If storms drop more rainfall in concentrated areas
"If."
neighbour wrote:
there will be less available in other areas.
Are you sure?
neighbour wrote:
Or to think of it in regional terms
Why?
neighbour wrote:
if the Westerly air mass drops more rain than usual in British Columbia, say
"If."
neighbour wrote:
then Alberta will likely be drier than usual.
"Will" or may be?
neighbour

Okotoks, Canada

#12 Oct 6, 2010
Earthling, your above post is pretty lame. Just as a start, the conversation was to do with storms. Storms are regional. You didn't need to say it, they just are. I kind of expected that you knew that.

Storms do drop their rainfall in concentrated areas. I would have expected you to know that, too.

The rest of your objections are just childish, without any sensible meaning at all.

I know you're a self centred prig, but you're not stupid. You should really leave the meaningless dumba$$ posts to your cohorts.
Fun Facts

AOL

#13 Oct 6, 2010
Solar activity is decreasing. As the magnetic activity of the sun decreases the sun's heliosphere is reduced. The heliosphere protects the solar system from cosmic rays, just as the earth's magnetic field protects the earth from solar activity.

The protection provided by the sun's heliosphere is reduced with the lower magnetic activity. The earth's protection from solar activity is reduced as our magnetic field diminishes. The earth's mag field has been declining for the last 150 years. Coincidently the same amount of time that temps have been increasing.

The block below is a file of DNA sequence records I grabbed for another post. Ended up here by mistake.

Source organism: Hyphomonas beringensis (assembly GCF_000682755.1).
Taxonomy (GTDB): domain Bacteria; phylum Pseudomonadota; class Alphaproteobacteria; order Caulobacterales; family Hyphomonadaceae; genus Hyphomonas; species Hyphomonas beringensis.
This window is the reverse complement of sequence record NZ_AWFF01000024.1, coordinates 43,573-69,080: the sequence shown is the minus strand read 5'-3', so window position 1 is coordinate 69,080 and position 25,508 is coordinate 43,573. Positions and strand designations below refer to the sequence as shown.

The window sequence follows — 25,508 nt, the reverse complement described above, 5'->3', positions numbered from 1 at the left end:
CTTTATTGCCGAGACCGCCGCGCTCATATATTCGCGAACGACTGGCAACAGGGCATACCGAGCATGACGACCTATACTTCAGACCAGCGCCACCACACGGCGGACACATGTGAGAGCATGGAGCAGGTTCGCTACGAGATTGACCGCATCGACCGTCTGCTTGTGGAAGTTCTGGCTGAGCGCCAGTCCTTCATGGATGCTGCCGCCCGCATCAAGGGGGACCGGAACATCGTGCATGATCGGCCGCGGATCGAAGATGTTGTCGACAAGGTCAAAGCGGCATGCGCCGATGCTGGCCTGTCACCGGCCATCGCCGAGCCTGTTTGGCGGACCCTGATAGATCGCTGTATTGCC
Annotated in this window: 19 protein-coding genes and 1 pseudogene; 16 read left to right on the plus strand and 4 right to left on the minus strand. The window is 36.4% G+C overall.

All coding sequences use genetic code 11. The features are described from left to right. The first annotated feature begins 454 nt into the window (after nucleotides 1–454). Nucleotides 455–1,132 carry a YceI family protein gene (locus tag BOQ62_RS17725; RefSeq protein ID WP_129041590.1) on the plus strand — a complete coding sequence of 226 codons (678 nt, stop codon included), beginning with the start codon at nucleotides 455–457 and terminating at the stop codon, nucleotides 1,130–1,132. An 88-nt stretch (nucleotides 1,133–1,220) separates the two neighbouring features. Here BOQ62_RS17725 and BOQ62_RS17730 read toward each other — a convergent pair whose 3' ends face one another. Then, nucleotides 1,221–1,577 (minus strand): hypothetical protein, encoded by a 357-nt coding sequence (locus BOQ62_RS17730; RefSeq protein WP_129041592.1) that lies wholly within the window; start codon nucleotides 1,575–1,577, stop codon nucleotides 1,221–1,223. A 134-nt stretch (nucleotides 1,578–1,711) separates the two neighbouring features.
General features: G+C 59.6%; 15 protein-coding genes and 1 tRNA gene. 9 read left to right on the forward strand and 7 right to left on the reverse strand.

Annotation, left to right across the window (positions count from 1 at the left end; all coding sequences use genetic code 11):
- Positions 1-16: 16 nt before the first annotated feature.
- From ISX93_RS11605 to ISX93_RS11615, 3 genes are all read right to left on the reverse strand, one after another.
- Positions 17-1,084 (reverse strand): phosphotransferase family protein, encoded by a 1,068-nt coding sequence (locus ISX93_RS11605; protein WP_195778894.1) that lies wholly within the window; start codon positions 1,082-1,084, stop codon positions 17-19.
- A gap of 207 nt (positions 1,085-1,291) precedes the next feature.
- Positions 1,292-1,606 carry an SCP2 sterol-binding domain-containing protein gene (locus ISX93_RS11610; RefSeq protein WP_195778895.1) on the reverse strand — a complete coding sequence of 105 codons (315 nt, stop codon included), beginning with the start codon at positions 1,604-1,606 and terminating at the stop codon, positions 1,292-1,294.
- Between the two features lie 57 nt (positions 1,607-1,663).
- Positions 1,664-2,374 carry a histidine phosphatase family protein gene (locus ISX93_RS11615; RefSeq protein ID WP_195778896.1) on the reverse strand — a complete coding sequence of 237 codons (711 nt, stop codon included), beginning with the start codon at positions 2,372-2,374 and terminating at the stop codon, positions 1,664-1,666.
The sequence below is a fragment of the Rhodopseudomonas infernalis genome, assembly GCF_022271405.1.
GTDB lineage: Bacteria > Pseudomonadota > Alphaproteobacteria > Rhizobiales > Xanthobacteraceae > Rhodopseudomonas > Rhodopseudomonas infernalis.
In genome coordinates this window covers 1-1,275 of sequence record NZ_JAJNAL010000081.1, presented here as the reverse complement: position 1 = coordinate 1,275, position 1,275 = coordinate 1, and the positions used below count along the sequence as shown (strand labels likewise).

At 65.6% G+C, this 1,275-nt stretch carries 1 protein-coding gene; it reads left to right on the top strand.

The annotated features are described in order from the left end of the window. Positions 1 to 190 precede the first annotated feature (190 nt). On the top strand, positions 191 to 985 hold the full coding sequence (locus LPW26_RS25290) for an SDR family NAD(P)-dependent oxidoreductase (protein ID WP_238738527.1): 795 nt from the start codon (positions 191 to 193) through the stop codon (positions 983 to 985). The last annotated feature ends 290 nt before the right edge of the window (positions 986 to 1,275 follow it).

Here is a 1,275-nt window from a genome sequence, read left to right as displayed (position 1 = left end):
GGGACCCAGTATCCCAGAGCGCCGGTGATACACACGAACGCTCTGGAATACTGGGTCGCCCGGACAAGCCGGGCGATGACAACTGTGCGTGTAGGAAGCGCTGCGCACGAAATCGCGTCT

As a result more cosmic rays impact the earth's atmosphere. More cosmic rays, more clouds. During the warm periods that means more rain fall as temps drop less moisture in the air results is less rain fall.
Glasnos

El Paso, TX

#14 Oct 6, 2010
Oh Lord ... is there nothing they can't blame on the fictitious "global warming"? According to Gore Florida should be under water by now.
When there is a draught, they blame global warming ... when there is a flood ... global warming ... when it is unusually cold ... global warming ... Want to see who believes in global warming?
http://directorblue.blogspot.com/2010/10/15-p...
Glasnos

El Paso, TX

#15 Oct 6, 2010
Fun Facts wrote:
Solar activity is decreasing. As the magnetic activity of the sun decreases the sun's heliosphere is reduced. The heliosphere protects the solar system from cosmic rays, just as the earth's magnetic field protects the earth from solar activity.